New findings on enamel damage in children

January 09, 2024

Up to a third of Norwegian children have enamel defects. A recent Norwegian study has tried to look at the causes of why so many Norwegian children get enamel defects. The other condition with autoimmune enamel damage that was studied is the very rare and hereditary disease autoimmune polyendocrine syndrome type I (APS-I) that affects children. It was the widespread enamel damage in this disease that put the research team in Bergen led by Anette Wolff and Eystein Husebye on the idea that autoimmunity was the cause:“The new findings will help us to diagnose celiac disease at an earlier stage and thus prevent enamel damage”, says Huesbye. In addition, the findings make it possible to consider whether there are similar mechanisms for enamel damage in other diseases”, says professor Husebye.

Up to a third of Norwegian children have enamel defects. A damaged enamel makes the tooth more porous, and more prone to caries and cavities, and for some, enamel defects lead to major dental health problems. A recent Norwegian study has tried to look at the causes of why so many Norwegian children get enamel defects.

A collaborative study between the University of Bergen, Norway, The Weizmann Institute of Science, Israel, and international partners have now shown that about half of children with celiac disease have enamel damage:

“This is the first time it is shown that enamel damage can be caused by an autoimmune disease, autoimmune amelogenesis imperfect”, explains professor Eystein Husebye at the Department of Clinical Science.

Autoimmune reaction to a common protein in milk

In celiac patients, the research team found a link between autoantibodies to the milk protein kappa-casein and enamel damage:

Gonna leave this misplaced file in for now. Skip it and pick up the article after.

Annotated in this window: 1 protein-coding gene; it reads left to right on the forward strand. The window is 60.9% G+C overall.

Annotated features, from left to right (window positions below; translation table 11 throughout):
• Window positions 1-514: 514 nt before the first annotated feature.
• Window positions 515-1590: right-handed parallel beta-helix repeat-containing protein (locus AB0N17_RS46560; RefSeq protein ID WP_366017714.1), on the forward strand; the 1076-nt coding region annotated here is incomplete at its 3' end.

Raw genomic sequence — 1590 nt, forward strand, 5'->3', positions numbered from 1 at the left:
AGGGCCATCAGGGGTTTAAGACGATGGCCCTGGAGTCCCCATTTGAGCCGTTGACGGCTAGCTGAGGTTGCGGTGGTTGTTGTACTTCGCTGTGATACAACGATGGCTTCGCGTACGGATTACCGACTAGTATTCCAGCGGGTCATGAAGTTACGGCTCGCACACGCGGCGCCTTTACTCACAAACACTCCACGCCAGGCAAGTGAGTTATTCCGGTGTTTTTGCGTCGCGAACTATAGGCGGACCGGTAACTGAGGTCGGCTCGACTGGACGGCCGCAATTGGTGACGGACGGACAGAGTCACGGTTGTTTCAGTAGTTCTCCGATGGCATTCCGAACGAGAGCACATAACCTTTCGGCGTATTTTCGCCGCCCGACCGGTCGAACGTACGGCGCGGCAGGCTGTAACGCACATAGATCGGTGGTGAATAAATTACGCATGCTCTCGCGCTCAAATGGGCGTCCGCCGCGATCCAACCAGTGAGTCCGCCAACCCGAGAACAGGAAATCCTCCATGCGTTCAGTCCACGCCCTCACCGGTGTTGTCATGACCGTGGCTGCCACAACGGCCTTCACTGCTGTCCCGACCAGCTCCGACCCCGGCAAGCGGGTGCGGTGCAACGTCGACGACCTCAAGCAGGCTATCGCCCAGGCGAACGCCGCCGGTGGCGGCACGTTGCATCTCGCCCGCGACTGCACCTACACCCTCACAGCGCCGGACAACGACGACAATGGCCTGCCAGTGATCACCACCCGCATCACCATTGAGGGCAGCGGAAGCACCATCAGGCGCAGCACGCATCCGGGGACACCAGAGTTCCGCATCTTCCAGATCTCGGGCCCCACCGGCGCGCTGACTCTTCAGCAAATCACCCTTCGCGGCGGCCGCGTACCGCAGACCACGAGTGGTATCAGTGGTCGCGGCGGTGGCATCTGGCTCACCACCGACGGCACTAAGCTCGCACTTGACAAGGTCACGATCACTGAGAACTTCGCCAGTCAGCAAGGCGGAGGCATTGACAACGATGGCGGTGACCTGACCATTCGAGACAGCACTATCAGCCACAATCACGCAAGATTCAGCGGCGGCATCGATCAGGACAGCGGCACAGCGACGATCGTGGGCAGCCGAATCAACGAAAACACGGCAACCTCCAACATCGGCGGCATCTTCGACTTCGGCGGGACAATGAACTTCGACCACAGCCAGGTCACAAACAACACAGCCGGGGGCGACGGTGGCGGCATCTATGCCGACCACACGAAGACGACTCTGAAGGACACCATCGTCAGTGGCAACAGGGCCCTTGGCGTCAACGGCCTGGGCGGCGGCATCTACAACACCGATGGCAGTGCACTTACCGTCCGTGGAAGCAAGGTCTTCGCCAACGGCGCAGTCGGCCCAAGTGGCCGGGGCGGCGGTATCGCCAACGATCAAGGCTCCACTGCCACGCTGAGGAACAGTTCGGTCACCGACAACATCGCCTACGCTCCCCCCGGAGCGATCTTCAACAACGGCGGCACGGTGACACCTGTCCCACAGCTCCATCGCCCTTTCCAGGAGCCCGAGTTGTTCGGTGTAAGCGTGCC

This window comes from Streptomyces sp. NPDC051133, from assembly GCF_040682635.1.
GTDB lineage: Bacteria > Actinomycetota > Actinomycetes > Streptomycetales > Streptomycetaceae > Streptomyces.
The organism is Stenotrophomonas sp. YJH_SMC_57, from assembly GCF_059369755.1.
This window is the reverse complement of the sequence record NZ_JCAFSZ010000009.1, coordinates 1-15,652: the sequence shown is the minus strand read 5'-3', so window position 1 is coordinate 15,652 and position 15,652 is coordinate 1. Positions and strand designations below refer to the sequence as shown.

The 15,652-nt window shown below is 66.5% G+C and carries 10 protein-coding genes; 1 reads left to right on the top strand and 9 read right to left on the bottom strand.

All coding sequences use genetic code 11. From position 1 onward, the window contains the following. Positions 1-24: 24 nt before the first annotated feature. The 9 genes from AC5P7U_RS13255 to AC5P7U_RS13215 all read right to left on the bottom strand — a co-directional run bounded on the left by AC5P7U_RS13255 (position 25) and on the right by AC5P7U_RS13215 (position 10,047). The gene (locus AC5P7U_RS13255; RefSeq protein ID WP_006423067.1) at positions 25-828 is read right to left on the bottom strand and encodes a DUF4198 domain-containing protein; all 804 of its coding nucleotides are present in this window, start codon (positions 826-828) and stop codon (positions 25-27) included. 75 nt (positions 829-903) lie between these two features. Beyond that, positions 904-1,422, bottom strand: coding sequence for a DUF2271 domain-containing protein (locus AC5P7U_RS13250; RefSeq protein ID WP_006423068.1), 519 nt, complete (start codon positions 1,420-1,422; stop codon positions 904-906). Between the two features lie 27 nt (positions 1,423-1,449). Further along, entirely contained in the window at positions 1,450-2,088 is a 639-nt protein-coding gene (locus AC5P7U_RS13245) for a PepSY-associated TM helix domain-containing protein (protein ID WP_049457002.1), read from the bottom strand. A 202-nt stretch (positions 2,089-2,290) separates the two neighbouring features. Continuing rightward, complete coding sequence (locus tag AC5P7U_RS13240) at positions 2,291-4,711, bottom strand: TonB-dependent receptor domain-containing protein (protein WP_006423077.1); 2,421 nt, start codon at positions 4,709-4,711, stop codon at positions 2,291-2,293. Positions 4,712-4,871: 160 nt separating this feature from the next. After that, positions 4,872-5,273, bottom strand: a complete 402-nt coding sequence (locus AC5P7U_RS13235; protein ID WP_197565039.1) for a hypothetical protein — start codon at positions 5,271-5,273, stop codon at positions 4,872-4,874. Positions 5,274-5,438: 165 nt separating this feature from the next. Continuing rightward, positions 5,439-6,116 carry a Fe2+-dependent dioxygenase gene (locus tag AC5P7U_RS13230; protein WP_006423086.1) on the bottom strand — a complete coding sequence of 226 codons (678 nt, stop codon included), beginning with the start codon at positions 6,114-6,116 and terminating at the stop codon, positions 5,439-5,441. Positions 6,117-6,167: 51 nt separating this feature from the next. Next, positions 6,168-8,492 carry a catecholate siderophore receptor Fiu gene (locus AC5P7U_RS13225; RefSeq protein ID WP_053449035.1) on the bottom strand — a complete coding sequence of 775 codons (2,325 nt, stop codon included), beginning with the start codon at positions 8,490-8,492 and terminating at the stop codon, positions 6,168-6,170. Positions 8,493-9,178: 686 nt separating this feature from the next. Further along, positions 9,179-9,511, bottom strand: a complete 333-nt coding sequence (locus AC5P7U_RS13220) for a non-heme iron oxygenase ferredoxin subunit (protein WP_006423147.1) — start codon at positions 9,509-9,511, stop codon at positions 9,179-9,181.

“It may seem that in the same way as celiac patients react to gluten in the diet and get intestinal damage, they react to kappa-casein in cow’s milk and get tooth damage,” says Husebye.

Enables earlier diagnosis.

The other condition with autoimmune enamel damage that was studied is the very rare and hereditary disease autoimmune polyendocrine syndrome type I (APS-I) that affects children. 

It was the widespread enamel damage in this disease that put the research team in Bergen led by Anette Wolff and Eystein Husebye on the idea that autoimmunity was the cause:

“The new findings will help us to diagnose celiac disease at an earlier stage and thus prevent enamel damage”, says Huesbye. It also makes it possible finding a “cure” for these damages in children:

“If possible, removing kappa-casein from the diet can prevent enamel damage. In addition, the findings make it possible to consider whether there are similar mechanisms for enamel damage in other diseases”, says professor Husebye.

Publication: Nature article.

The source of this news is from University of Bergen

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